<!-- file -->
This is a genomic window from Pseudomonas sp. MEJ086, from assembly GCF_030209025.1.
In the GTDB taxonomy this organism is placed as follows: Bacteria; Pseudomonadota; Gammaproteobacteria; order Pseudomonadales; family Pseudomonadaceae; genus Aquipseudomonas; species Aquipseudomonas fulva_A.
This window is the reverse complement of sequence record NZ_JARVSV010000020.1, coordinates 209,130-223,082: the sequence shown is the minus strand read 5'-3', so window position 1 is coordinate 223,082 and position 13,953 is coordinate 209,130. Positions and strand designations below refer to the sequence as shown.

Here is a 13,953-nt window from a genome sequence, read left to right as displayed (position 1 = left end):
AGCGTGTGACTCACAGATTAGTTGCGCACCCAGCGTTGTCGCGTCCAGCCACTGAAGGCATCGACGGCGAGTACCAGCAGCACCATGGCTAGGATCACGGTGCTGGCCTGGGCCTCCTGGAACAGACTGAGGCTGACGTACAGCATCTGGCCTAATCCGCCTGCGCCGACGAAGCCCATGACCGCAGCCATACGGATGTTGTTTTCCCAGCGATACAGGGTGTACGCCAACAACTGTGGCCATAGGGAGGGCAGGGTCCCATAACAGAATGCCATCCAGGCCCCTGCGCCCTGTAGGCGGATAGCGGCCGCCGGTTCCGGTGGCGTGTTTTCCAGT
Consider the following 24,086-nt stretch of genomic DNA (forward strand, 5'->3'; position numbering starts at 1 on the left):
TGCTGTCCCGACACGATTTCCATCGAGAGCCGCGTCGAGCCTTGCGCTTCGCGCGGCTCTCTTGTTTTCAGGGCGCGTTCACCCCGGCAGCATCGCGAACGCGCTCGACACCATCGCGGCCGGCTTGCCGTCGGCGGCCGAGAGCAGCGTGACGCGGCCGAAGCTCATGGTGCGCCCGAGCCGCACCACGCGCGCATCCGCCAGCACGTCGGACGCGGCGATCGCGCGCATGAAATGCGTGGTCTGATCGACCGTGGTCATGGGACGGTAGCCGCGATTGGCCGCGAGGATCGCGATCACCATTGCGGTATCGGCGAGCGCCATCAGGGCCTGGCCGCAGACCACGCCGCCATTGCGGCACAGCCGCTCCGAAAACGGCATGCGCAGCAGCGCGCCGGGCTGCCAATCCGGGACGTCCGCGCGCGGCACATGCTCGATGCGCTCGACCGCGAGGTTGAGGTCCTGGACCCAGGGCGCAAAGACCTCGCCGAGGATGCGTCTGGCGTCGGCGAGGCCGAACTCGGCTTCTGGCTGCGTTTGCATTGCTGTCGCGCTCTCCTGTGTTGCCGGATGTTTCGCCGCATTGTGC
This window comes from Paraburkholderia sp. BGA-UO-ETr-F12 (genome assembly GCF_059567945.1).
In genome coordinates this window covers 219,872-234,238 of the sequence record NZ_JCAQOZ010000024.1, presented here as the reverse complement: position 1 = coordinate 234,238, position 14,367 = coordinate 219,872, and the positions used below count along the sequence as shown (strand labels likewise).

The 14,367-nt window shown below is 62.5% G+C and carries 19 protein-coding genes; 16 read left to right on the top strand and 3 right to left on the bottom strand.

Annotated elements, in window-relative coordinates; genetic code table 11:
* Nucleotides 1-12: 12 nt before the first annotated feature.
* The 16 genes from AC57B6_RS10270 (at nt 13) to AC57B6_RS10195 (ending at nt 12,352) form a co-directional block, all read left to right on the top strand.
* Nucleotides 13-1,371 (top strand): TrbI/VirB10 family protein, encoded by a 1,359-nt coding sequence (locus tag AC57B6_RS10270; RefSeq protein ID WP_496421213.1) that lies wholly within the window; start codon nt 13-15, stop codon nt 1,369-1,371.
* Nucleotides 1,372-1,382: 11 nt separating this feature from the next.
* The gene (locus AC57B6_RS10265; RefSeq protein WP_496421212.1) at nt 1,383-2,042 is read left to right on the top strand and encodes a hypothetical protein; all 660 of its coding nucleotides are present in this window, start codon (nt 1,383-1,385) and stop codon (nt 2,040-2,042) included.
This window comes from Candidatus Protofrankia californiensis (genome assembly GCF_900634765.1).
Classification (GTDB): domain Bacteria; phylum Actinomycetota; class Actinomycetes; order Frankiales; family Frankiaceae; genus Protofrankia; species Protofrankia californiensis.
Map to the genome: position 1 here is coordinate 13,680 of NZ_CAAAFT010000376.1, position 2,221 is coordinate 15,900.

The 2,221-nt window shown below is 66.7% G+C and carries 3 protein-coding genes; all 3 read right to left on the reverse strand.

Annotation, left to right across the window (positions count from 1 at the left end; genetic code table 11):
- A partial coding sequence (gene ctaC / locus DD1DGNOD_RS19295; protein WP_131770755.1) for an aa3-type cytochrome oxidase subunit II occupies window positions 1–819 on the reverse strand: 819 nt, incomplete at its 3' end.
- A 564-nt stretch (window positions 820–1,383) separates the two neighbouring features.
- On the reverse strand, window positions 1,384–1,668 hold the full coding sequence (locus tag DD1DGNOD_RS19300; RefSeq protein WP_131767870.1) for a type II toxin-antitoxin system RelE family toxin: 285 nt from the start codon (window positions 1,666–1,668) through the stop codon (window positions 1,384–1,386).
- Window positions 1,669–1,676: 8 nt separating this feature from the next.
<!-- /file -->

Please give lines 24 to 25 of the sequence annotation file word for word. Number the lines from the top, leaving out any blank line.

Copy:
- On the reverse strand, window positions 1,384–1,668 hold the full coding sequence (locus tag DD1DGNOD_RS19300; RefSeq protein WP_131767870.1) for a type II toxin-antitoxin system RelE family toxin: 285 nt from the start codon (window positions 1,666–1,668) through the stop codon (window positions 1,384–1,386).
- Window positions 1,669–1,676: 8 nt separating this feature from the next.